Techs can easily demonstrate to customers the need for cleaning their duct work and acquiring air purification products and services.
For example, use a video inspector or get a sample of debris from the duct work and put it in a zip lock bag to show your customers. Both methods go a long way in helping clients realize the IAQ issues facing them.
At the same time, many HVAC contractors negotiate great deals with duct cleaning specialty companies so they can subcontract out the work at a good profit. (At our company, however, we don't seek out those partnerships because we fear losing opportunities reach the customer with other sales opportunities.)
Another part of the IAQ sales equation is proper air flow. This includes properly sealed and insulated ductwork. There are good training programs, such as those offered by the National Comfort Institute, that teach you how to properly address these opportunities.
As you grow your IAQ program from the leads generated by service technicians, consider adding a salesperson dedicated to pursuing those potential sales. As with your technicians, sales representatives are a great resource for educating customers about their IAQ needs.
This salesperson should follow up on every lead by offering services such as duct cleaning and products such as UV lighting and ERVs. As a result, your sales should jump to the next level.
A Well-crafted Proposal
What does your standard HVAC proposal look like? Does it show the IAQ options you provide, or do you have to write them in as an afterthought?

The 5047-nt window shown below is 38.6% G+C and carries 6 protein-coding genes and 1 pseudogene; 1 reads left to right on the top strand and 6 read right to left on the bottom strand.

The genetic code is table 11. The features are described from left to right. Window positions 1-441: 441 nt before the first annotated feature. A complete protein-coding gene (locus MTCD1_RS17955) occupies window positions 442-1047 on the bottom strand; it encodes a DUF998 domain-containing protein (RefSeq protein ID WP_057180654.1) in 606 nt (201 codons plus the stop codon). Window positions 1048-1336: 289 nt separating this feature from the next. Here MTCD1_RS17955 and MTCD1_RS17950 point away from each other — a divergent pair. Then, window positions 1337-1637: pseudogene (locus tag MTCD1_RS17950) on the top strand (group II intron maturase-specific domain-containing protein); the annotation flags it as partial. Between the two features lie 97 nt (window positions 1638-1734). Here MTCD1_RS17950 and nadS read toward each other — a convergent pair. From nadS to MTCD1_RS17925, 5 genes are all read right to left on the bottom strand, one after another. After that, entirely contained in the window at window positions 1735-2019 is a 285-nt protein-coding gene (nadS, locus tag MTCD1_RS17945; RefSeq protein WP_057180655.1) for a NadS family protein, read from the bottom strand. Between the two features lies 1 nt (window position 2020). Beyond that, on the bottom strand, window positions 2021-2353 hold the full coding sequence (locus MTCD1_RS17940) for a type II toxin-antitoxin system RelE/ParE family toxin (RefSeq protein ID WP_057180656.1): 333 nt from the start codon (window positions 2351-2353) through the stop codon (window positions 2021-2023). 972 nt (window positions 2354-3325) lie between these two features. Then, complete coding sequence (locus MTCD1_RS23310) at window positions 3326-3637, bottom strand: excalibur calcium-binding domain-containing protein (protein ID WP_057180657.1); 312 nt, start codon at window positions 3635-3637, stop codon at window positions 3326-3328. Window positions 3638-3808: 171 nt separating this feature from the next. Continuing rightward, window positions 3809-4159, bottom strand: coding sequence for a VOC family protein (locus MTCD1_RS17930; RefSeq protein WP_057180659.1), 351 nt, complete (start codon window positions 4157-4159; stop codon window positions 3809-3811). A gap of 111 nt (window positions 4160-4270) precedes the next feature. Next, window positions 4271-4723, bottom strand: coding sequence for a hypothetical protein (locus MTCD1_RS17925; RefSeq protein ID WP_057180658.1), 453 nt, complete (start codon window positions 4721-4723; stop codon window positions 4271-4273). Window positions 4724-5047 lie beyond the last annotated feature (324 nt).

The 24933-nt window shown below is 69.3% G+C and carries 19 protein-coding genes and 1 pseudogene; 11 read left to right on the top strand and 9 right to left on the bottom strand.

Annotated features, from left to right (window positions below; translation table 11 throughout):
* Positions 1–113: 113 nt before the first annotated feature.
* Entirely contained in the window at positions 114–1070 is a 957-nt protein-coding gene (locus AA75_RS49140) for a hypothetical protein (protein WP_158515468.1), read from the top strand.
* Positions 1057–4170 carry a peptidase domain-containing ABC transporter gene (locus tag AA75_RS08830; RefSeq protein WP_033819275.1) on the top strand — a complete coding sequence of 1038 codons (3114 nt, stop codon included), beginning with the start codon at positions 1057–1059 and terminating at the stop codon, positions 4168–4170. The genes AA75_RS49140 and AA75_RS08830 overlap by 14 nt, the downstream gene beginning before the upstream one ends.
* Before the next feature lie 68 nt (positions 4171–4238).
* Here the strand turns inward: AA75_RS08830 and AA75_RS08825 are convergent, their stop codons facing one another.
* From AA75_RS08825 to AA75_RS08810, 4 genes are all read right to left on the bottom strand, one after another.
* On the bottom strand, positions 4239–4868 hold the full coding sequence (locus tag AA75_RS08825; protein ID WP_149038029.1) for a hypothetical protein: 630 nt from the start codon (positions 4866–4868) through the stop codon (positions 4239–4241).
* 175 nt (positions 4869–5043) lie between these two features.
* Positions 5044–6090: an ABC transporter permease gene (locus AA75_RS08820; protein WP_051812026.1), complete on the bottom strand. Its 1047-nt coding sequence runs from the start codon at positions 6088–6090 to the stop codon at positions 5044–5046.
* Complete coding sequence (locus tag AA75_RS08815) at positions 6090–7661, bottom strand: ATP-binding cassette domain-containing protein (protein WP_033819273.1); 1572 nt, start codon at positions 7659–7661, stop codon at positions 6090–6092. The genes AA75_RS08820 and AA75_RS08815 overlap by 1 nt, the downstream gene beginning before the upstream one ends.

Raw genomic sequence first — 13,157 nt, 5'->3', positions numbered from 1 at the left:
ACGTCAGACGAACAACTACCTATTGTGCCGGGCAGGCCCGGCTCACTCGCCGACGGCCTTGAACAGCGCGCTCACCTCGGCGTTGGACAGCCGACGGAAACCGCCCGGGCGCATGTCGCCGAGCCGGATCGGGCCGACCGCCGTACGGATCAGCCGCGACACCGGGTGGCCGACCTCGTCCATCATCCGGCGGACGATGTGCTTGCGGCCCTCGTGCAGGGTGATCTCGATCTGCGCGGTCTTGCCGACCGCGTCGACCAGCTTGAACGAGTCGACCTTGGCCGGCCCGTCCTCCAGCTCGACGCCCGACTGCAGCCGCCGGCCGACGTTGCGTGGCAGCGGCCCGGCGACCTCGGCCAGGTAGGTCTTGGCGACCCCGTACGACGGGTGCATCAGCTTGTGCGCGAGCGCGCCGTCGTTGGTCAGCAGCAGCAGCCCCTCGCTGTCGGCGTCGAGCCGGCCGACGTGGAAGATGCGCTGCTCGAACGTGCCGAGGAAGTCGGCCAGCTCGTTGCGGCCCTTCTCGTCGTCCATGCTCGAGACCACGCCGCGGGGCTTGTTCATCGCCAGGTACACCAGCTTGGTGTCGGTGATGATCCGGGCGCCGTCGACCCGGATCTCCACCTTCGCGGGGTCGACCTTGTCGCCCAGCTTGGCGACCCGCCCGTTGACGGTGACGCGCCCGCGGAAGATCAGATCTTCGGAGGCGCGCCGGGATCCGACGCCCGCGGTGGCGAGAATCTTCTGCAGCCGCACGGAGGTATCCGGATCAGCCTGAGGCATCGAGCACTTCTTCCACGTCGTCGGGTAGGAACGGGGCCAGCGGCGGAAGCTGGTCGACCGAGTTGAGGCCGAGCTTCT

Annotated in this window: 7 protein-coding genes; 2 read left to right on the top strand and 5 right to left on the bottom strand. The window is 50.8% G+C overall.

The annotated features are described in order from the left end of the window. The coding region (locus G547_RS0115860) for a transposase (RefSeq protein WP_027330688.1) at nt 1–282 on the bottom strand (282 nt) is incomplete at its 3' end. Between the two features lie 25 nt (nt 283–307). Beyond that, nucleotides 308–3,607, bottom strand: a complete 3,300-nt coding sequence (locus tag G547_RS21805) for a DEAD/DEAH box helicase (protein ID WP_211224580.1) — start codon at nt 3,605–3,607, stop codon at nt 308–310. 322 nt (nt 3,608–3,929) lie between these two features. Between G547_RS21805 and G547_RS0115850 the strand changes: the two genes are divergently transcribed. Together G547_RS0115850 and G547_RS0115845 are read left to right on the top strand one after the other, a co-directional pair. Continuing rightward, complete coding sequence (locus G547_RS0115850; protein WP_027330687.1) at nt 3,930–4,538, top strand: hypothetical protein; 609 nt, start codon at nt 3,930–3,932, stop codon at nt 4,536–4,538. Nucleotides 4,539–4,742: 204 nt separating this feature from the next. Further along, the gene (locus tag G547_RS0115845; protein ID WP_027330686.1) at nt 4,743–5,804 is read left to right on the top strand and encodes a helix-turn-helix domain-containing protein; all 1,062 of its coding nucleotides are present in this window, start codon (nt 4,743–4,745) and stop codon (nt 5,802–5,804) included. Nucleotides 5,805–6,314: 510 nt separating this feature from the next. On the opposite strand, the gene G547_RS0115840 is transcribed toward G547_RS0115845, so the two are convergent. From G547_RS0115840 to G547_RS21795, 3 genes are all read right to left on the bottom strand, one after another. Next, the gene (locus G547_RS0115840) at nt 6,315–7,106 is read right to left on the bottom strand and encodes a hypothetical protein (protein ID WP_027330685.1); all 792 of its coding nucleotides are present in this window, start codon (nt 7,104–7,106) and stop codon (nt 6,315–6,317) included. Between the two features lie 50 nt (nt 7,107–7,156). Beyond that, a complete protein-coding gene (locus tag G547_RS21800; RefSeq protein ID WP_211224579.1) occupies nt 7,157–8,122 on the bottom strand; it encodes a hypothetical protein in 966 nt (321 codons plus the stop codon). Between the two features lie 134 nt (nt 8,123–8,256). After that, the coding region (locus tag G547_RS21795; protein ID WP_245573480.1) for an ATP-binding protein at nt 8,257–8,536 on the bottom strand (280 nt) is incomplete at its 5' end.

The key is to find out what level of air quality people want in their home. Then, design a package of IAQ products and services to meet their needs.
Many times, customers want the entire $7,000 package when they see the advantages for their home and their family.
Others will break the package apart to fit their budget. They'll purchase some of the equipment now and plan for the balance of it in the future.
Famed contractor and trainer Jackie Rainwater teaches to put every option down and have customers initial the proposal if they don't want the savings the package provides. I personally have added thousands of dollars in sales over the years using this method.
Both of these processes work wonders. How many times have you been able to raise the price of your proposal? You should always start at the top and offer all the products you can, based on what the customer has told you. Solve their problems, and they will be grateful to you for life.
After setting your goals and preparing your staff on how to provide the products and services, educate customers about the options for their homes and buildings. The time to start is now.
Think about it: The "Orecks" and "Sharper Images" are out-advertising us now. Who will be next?
Mark D. Swepston is president and CEO of Atlas Butler Heating & Cooling, Columbus, OH. He can be reached at 614/294-1624.
This article is based on the presentation, SellingIAQ Services is The Future of the Market, which Mark Swepston gave at HVAC Comfortech 2005, which will be held in Nashville, TN, Sept. 14-17, 2005.
For more information about HVAC Comfortech, call 216/931-9550.
Learn from the leaders: In 2005, HVAC Comfortech presented more than 30 speakers providing educational seminars. All the sessions were recorded, and are available for purchase. For pricing and ordering information, visit the show website: www.hvaccomfortech.com